He is the First and the Last and everything in between.


Exploration:

What parts of history come to mind when you think of God sustaining His people?

When thinking of history how is it helpful to be reminded that God is faithful and watching over His children? What parts give you the most angst?

The book of Revelation really has a lot to say on this subject. Check out the following three verses for further reflection that He really is the first and the last and all the stuff in the middle too.

Rev. 1:8

Rev. 1:17-18

Rev. 21:6-7

Rev. 22:13

Why do you think the book of Revelation returns to this concept again and again?

Dr. Mom, mortality, and simply being a Child

 

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When we had our first baby, I was like, “I can handle this little ol’ thing.” Breastfeeding was easy for me (THANK YOU, LORD!). Diaper changes and sleeplessness nights were hard, but seemed manageable with copious amounts of coffee. Granted, at this point there was only one of them and two of us, but you get the idea.

Then it happened. She got sick. And babies don’t get normal sick. They get weird sick. There was all this snot that wouldn’t come out. She couldn’t breath when I fed her. Her little chest found it challenging to rise and fall. I took her to the doctor, found out these symptoms evidently stemmed from an ear infection (WHAT?!!) and filled about 14 prescriptions at the pharmacy.

I hit a breaking point one day, picked up my phone, and called my pastor’s wife, Linda. Crying as soon as she picked up, I lamented, “I don’t think I can do this. I’m not cut out for parenting. I might need to turn her back in.”

She got in her car, came to visit me, hugged all my tears out of me, and gave me comfort in the form of this phrase: “I hate the Dr. Mom part of parenting too. Don’t worry, It’s God’s job to keep them alive. It’s your job to just love them.”

Relief rushed over me. For weeks I had felt just so responsible. A tiny human dependent completely on me for survival was more than daunting, it seemed impossible. Of course it seemed impossible, because it was impossible…for me. That was God’s job.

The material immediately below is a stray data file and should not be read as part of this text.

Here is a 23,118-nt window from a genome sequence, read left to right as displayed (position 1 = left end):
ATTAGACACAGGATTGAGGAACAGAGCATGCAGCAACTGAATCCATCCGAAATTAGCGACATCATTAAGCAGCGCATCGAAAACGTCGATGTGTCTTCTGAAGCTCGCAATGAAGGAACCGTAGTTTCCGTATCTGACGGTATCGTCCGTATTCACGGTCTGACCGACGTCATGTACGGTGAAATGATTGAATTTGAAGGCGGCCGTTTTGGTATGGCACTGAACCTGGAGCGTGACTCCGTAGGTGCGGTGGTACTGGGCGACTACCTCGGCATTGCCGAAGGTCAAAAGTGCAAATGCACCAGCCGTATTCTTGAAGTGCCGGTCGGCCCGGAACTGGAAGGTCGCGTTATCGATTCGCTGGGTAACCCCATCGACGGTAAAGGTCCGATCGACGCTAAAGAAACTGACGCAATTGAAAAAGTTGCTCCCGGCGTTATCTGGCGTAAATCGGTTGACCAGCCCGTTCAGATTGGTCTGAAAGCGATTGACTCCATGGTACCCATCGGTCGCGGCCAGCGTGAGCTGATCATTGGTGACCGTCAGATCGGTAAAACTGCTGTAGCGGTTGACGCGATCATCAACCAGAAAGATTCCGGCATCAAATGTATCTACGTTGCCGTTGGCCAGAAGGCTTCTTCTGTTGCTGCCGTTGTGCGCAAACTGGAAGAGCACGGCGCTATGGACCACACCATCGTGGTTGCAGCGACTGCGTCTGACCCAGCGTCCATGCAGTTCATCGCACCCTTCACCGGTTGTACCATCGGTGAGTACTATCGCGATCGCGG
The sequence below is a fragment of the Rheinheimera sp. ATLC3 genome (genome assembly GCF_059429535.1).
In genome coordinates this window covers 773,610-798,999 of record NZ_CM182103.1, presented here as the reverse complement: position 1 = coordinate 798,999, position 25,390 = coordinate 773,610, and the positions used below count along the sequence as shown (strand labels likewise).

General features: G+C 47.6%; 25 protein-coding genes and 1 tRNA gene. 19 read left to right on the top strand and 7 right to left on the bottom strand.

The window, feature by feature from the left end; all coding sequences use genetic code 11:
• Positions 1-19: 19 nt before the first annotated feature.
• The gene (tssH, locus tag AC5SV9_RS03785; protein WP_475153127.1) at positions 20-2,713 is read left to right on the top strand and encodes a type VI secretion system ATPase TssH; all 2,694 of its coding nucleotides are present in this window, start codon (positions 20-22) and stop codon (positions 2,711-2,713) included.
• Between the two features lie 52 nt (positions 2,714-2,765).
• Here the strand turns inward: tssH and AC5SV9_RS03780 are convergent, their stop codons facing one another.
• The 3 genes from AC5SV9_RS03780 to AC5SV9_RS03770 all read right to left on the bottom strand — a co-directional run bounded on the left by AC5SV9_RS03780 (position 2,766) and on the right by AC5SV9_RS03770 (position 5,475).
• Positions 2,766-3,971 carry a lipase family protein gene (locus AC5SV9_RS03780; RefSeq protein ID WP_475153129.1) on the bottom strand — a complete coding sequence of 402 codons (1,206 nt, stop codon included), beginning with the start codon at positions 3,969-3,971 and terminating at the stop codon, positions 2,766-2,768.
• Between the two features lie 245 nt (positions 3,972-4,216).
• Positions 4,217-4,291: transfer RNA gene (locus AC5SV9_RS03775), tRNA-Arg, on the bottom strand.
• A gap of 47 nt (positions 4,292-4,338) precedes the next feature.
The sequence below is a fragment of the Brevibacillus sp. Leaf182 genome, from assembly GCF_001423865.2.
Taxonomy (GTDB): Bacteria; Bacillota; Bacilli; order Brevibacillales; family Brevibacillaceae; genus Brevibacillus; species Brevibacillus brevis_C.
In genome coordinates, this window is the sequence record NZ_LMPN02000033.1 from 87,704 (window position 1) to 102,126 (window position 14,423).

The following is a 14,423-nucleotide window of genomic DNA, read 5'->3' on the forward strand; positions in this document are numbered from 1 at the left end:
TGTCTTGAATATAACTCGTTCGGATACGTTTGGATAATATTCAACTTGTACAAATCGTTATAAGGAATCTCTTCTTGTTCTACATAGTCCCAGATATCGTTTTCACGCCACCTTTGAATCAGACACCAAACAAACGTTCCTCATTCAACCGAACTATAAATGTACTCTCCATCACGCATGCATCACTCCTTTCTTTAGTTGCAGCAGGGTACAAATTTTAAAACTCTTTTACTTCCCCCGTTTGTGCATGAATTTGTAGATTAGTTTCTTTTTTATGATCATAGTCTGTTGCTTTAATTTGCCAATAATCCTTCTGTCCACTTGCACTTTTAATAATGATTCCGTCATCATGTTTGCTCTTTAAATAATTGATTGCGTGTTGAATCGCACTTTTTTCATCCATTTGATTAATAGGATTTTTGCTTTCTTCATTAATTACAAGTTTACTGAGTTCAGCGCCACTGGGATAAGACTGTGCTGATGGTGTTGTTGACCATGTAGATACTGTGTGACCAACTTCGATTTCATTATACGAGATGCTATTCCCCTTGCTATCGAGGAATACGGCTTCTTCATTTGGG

In Isaiah 38 we find a section of narrative, a break from the poetic style most of Isaiah is in, for a story. A true and real adventure in which King Hezekiah finds out very quickly that life is in God’s hands and not His own. It’s a useful lesson for all of us. Each of our lives, held tightly in the hands of God and God alone.

Open your Bibles to Isaiah 38:1-22. I’ll highlight verses 1-3 and 12-20 below.

In those days Hezekiah became sick and was at the point of death. AndIsaiah the prophet the son of Amoz came to him, and said to him, “Thus says the Lord: Set your house in order, for you shall die, you shall not recover.”Then Hezekiah turned his face to the wall and prayed to the Lord, and said, “Please, O Lord, remember how I have walked before you in faithfulness and with a whole heart, and have done what is good in your sight.” And Hezekiah wept bitterly.

A writing of Hezekiah king of Judah, after he had been sick and had recovered from his sickness:

12 My dwelling is plucked up and removed from me
    like a shepherd’s tent;
like a weaver I have rolled up my life;
    he cuts me off from the loom;
from day to night you bring me to an end;
13     I calmed myself until morning;
like a lion he breaks all my bones;
    from day to night you bring me to an end.

14 Like a swallow or a crane I chirp;
    I moan like a dove.
My eyes are weary with looking upward.
    O Lord, I am oppressed; be my pledge of safety!
15 What shall I say? For he has spoken to me,
    and he himself has done it.
I walk slowly all my years
    because of the bitterness of my soul.

16 O Lord, by these things men live,
    and in all these is the life of my spirit.
    Oh restore me to health and make me live!
17 Behold, it was for my welfare
    that I had great bitterness;
but in love you have delivered my life
    from the pit of destruction,
for you have cast all my sins
    behind your back.
18 For Sheol does not thank you;
    death does not praise you;
those who go down to the pit do not hope
    for your faithfulness.
19 The living, the living, he thanks you,
    as I do this day;
the father makes known to the children
    your faithfulness.

20 The Lord will save me,